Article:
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Cowboys training camp practice #11

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Friday, Aug. 4th (5-7 PM practice)

Bill Parcells and a low, setting sun in a cloudless sky conspired against your intrepid reporter this afternoon, making this easily the sketchiest of practice reports I've filed this week. Parcells held practice on the opposite field, and the endzone vantage point which usually allows me to see these practices was rendered useless by lines of players blocking the 11-on-11 drills. The setting sun streaming directly into the vision of the spectators also made watching practice today a hit and miss affair. Still, I persevered and moved my position four times and below is what I was able to witness with any kind of accuracy.

Terrell Owens missed his third straight practice and took his customary spot on the stationary bike. Coach Parcells had the team dressed in full pads for the second practice of a two-a-day, which I took as his displeasure with the team's performance so far in camp. Several sources who work the field also told me that the buzz is Parcells is extremely disappointed in what he's seen so far. Of course, that's just rumor so take it with a grain of salt.

The team started out working on the punt formation and then moved into formation drills. The line-up as far as I could tell didn't change except that for certain parts of practice Rob Petitti was starting at LT, yes, LT, and Flozell Adams was working with the second team. Colombo continued at RT backed up by Fabini, and Gurode continues to start at center.

After sprints and stretching they moved on to position drills. Vincent Brown, who coaches the inside linebackers was asking for more tempo from his charges and Paul Pasqualoni was instructing the outside linebackers to have "quick feet, and don't wind up when you hit the sled". They proceeded to work on technique while popping the practice sled, with DeMarcus Ware being singled out for some good work during the drill. Kevin Burnett also got an "atta boy".

The back 7 of the defense then worked on the nickel formation with the same line-up employed over the past few days. The 2nd unit nickel, from what I could see, looked like Shanle and Carpenter at LBer, Reeves, Davis, Jones and Glenn with Coleman playing center field.

Over on the other field the offensive line was working on combination blocks against two stunting DL/LB combos. Ware tried a spin move into an inside rush but Petitti was able to pick it up pretty well. Rivera and Colombo were able to neutralize Ellis and Ratliff, and Canty tried to bull-rush Kosier, but Kosier held firm. Ware then put a speed rush on Petitti to the outside and blew right past him like he wasn't even there. Hatcher tried to bull-rush Flozell but the big man was having none of that. Tarullo and Rivera did a nice job on Ellis and Coleman, while Procter and Batiste held their own against Hatcher and Glymph. Al Johnson held up well under a Ferguson bull-rush and McQ stood up Ware on an inside move. Stephen Bowen overpowered Tarullo on a bull-rush and Gurode had no problems with Stanley. Boiman looked like he was going to beat Roland, but the 6' 9" giant recovered well. Ware and Ratliff worked a stunt and Ware got good penetration on the inside, and then Johnson stymied Sammy T.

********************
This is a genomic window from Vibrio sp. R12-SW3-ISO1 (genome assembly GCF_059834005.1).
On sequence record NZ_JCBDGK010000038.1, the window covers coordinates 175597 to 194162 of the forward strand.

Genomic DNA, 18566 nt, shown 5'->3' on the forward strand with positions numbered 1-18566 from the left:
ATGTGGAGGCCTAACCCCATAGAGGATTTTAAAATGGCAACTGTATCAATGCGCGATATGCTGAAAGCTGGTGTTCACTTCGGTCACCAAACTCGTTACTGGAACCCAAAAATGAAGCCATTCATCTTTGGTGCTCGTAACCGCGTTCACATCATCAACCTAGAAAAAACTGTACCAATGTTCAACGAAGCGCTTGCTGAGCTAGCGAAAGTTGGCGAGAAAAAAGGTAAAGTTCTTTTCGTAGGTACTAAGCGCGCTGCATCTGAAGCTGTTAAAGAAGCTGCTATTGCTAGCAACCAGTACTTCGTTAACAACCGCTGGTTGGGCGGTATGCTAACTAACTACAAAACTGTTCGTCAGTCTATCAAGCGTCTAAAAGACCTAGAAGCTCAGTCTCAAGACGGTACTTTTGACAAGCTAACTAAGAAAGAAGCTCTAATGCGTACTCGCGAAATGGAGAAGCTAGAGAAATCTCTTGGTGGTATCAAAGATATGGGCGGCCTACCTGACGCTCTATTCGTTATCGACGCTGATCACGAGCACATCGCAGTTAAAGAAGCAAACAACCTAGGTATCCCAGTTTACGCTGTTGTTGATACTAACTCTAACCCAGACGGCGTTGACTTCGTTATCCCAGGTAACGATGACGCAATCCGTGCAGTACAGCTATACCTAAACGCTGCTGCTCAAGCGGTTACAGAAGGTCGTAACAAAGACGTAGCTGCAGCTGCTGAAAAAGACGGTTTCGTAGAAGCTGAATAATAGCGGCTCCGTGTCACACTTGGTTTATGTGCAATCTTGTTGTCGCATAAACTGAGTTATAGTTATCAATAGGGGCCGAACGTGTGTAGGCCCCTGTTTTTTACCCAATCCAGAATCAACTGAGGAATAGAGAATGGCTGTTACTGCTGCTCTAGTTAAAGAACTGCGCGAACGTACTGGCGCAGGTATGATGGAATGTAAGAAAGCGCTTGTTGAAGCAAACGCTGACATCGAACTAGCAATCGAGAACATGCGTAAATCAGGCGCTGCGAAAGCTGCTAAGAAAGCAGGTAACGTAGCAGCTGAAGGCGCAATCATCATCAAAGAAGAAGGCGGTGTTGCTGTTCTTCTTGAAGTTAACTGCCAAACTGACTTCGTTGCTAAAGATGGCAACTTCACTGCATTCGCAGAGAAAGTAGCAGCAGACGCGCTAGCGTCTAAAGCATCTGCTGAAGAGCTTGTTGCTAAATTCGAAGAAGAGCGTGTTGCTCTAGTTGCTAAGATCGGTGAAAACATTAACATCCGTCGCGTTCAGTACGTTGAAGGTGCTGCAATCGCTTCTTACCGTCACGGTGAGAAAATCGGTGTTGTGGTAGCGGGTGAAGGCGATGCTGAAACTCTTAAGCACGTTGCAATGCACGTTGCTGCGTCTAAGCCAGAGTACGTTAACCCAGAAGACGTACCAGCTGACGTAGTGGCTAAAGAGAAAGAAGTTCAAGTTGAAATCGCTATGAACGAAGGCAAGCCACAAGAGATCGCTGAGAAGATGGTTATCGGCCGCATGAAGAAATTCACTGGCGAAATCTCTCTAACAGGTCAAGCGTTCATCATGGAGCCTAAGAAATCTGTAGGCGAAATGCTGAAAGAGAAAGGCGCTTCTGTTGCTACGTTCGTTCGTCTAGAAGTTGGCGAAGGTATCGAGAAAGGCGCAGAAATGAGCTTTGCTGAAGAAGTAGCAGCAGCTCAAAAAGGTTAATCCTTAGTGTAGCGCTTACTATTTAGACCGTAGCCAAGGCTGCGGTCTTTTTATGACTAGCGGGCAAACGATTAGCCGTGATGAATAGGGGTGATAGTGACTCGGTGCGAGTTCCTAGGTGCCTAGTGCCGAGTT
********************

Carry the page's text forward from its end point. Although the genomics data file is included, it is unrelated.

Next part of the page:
Next they went to 11-on-11 - all running plays - and I had to change positions to see it so I missed most of Bledsoe's set, but they were running full-contact during this drill and someone put the ball on the ground. I'm assuming it was either JJ or MB3 because it was the 1st unit. I got over in time to see some of Romo's series, which started with MB3 running up the middle for little gain. Then Kincaide made a sweet move at the line of scrimmage and busted off a long run. On the next play they ran a sweep to Tyson Thompson and Keith Davis just lit him up, the best hit I've seen so far in camp, and the defense exploded in celebration. Thompson got stuffed on his next run, and then Demetrius Summers came in and made a good move in traffic to pick up a decent gain. Summers also got good yardage on a run to the left, then Thompson broke some ankles on defenders who had gotten into the backfield and made a nice gain. On the next play Summers danced in the backfield again but Singleton laid a lick on him.